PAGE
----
Articles | Volume 17, issue 4
Clim. Past, 17, 1547–1566, 2021
https://doi.org/10.5194/cp-17-1547-2021
Clim. Past, 17, 1547–1566, 2021
https://doi.org/10.5194/cp-17-1547-2021

Research article 21 Jul 2021

Research article | 21 Jul 2021

Million-year-scale alternation of warm–humid and semi-arid periods as a mid-latitude climate mode in the Early Jurassic (late Sinemurian, Laurasian Seaway)

Million-year-scale alternation of warm–humid and semi-arid periods as a mid-latitude climate mode in the Early Jurassic (late Sinemurian, Laurasian Seaway)
Thomas Munier1,2, Jean-François Deconinck1, Pierre Pellenard1, Stephen P. Hesselbo3, James B. Riding4, Clemens V. Ullmann3, Cédric Bougeault1, Mathilde Mercuzot5, Anne-Lise Santoni1, Émilia Huret6, and Philippe Landrein6 Thomas Munier et al.
  • 1Biogéosciences, UMR 6282, uB/CNRS, Université Bourgogne Franche-Comté, 6 Boulevard Gabriel, 21000 Dijon, France
  • 2ISTeP, UMR 7193, SU/CNRS, Sorbonne Université, 4 Place Jussieu, 75005 Paris, France
  • 3Camborne School of Mines and the Environment and Sustainability Institute, University of Exeter, Penryn Campus, Penryn, Cornwall TR10 9FE, UK
  • 4British Geological Survey, Keyworth, Nottingham NG12 5GG, UK
  • 5Géosciences Rennes, UMR 6118, UR/CNRS, Université Rennes 1, Campus de Beaulieu, CS 74205 35042 Rennes CEDEX, France
  • 6Agence Nationale pour la gestion des déchets radioactifs, Centre de Meuse/Haute-Marne, RD 960, 55290 Bure, France

Correspondence: Thomas Munier (thomas.munier@sorbonne-universite.fr)

Abstract

Clay mineral and stable isotope (C, O) data are reported from the upper Sinemurian (Lower Jurassic) of the Cardigan Bay Basin (Llanbedr–Mochras Farm borehole, northwestern Wales) and the Paris Basin (Montcornet borehole, northern France) to highlight the prevailing environmental and climatic conditions. In both basins, located at similar palaeolatitudes of 30–35 N, the clay mineral assemblages comprise chlorite, illite, illite–smectite mixed layers (R1 I-S), smectite, and kaolinite in various proportions. Because the influence of burial diagenesis and authigenesis is negligible in both boreholes, the clay minerals are interpreted to be derived from the erosion of the Caledonian and Variscan massifs, including their basement and pedogenic cover. In the Cardigan Bay Basin, the variations in the proportions of smectite and kaolinite are inversely related to each other through the entire upper Sinemurian. As in the succeeding Pliensbachian, the upper Sinemurian stratigraphic distribution reveals an alternation of kaolinite-rich intervals reflecting strong hydrolysing conditions and smectite-rich intervals indicating a semi-arid climate. Kaolinite is particularly abundant in the upper part of the obtusum zone and in the oxynotum zone, suggesting more intense hydrolysing conditions likely coeval with warm conditions responsible for an acceleration of the hydrological cycle. In the north of the Paris Basin, the succession is less continuous compared to the Cardigan Bay Basin site, as the oxynotum zone and the upper raricostatum zone are either absent or highly condensed. The clay assemblages are dominantly composed of illite and kaolinite without significant stratigraphic trends, but a smectite-rich interval identified in the obtusum zone is interpreted as a consequence of the emersion of the London–Brabant Massif following a lowering of sea level. Following a slight negative carbon isotope excursion at the obtusum–oxynotum zone transition, a long-term decrease in δ13Corg from the late oxynotum–early raricostatum zones is recorded in the two sites and may precede or partly include the negative carbon isotope excursion of the Sinemurian–Pliensbachian Boundary Event, which is recognised in most basins worldwide and interpreted to signify a late pulse of the Central Atlantic Magmatic Province volcanism.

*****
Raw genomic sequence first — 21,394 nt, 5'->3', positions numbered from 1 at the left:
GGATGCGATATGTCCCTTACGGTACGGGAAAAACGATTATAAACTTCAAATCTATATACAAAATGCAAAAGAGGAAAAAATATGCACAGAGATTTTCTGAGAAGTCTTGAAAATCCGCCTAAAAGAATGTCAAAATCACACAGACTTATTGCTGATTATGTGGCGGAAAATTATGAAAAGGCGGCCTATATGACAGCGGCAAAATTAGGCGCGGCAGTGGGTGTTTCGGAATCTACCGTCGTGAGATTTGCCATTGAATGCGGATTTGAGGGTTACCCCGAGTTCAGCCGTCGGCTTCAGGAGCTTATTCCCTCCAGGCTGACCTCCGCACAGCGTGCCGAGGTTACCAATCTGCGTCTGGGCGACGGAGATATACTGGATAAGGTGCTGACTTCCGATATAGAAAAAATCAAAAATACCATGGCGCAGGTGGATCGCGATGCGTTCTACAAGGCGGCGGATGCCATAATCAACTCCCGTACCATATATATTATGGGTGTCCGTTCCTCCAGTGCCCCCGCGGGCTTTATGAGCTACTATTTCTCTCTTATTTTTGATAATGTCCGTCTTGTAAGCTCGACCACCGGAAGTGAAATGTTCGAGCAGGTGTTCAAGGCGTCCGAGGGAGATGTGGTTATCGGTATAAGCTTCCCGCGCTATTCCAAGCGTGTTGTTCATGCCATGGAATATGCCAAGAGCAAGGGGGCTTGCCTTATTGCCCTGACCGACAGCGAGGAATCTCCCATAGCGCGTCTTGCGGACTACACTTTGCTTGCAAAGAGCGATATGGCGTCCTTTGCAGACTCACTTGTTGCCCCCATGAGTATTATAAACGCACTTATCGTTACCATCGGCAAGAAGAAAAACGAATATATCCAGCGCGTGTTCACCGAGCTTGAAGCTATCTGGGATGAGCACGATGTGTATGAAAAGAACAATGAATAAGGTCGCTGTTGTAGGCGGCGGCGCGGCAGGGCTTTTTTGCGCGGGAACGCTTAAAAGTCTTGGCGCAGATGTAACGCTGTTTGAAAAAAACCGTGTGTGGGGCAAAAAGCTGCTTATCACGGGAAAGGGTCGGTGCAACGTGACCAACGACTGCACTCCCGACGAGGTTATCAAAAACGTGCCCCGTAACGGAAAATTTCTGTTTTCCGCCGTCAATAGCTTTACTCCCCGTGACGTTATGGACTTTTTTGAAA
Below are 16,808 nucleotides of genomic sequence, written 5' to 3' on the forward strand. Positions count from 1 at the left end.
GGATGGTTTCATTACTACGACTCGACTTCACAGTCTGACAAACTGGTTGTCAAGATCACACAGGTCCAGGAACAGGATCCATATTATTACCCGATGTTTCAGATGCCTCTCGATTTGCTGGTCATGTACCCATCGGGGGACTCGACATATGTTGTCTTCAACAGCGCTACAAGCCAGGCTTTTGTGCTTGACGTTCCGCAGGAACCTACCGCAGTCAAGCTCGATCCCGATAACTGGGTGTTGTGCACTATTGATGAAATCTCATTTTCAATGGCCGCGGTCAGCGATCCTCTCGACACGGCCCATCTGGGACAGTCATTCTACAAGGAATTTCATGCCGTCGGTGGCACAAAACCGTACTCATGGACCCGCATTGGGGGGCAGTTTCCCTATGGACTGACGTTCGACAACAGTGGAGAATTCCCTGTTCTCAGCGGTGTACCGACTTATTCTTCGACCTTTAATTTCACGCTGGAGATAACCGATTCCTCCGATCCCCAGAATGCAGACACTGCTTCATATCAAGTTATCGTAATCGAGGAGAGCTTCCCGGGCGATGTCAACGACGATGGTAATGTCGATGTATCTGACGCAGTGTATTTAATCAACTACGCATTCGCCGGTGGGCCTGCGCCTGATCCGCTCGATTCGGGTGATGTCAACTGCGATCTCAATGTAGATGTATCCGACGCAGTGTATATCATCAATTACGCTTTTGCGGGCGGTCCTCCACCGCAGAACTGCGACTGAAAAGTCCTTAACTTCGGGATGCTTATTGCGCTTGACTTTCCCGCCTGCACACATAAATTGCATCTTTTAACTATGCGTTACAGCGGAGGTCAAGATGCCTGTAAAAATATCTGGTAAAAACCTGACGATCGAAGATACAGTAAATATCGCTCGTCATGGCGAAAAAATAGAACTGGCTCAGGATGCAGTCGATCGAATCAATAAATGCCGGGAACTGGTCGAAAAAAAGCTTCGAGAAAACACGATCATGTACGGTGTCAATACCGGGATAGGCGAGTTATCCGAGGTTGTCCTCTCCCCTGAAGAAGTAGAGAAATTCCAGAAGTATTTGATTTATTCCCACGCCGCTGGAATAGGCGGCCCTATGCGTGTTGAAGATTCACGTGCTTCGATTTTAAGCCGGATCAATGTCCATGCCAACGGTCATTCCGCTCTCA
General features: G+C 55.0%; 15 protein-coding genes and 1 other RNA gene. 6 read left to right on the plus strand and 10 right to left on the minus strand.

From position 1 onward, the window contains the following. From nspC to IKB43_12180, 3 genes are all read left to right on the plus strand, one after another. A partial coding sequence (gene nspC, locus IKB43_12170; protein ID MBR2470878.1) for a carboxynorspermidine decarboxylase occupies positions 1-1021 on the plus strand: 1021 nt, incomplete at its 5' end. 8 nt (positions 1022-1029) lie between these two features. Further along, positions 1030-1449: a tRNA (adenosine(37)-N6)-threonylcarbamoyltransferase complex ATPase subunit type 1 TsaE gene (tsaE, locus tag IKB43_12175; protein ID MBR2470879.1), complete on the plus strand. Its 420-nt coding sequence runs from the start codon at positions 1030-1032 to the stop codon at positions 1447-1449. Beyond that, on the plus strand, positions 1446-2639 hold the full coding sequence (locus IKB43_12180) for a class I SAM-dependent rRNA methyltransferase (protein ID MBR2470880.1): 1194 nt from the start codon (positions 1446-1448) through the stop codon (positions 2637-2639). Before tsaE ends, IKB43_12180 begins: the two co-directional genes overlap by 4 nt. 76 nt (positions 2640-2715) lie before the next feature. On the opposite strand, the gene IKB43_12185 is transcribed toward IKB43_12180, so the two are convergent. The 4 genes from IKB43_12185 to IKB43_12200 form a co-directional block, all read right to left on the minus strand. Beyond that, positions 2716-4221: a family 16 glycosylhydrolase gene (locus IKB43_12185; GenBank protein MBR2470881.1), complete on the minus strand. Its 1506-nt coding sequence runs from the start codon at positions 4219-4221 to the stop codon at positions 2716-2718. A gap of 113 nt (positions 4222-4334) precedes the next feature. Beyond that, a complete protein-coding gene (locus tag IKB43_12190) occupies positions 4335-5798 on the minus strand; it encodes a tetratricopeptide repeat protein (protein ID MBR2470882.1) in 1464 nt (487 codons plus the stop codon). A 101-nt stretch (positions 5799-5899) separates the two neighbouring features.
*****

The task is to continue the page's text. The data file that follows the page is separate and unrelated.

1 Introduction

The Early Jurassic is characterised by major palaeogeographical changes induced by the breakup of Pangaea. This geodynamic evolution is accompanied by intense volcanic activity corresponding to the Central Atlantic Magmatic Province (CAMP) beginning at the Triassic–Jurassic boundary ∼201.5 million years ago (Marzoli et al., 1999; McHone, 2000; Davies et al., 2017), and it is likely responsible for the end-Triassic mass extinction (see e.g. Korte et al., 2019, and references therein). The breakup of Pangaea led to the opening of the Hispanic and Viking corridors, connecting the Tethys Ocean to Panthalassa and the Arctic Ocean, respectively (Bjerrum et al., 2001; van de Schootbrugge et al., 2005; Damborenea et al., 2013; Porter et al., 2013). The disintegration of Pangaea resulted in the formation of many sedimentary basins, and palaeogeographical changes led to exchanges of water masses that triggered climate fluctuations with colder intervals (Dera et al., 2011) over a prolonged greenhouse period (Chandler et al., 1992; Dera et al., 2009a, 2015; Korte et al., 2015).

Reconstructions of seawater temperatures through the Early Jurassic are mostly deduced from δ18O measurements of belemnite rostra and some other mollusc shells, notably oysters. For the late Sinemurian, oxygen isotope data (δ18Ocarb and δ18Obel) show increasing values over time (Dera et al., 2011), indicating cooler ocean temperatures as recorded, for example, in the Cleveland Basin (Hesselbo et al., 2000; Korte and Hesselbo, 2011) and the Asturian Basin (Gómez et al., 2016). However, warmer conditions also seem to have prevailed episodically, for example, during the oxynotum zone (Riding et al., 2013; Hesselbo et al., 2020).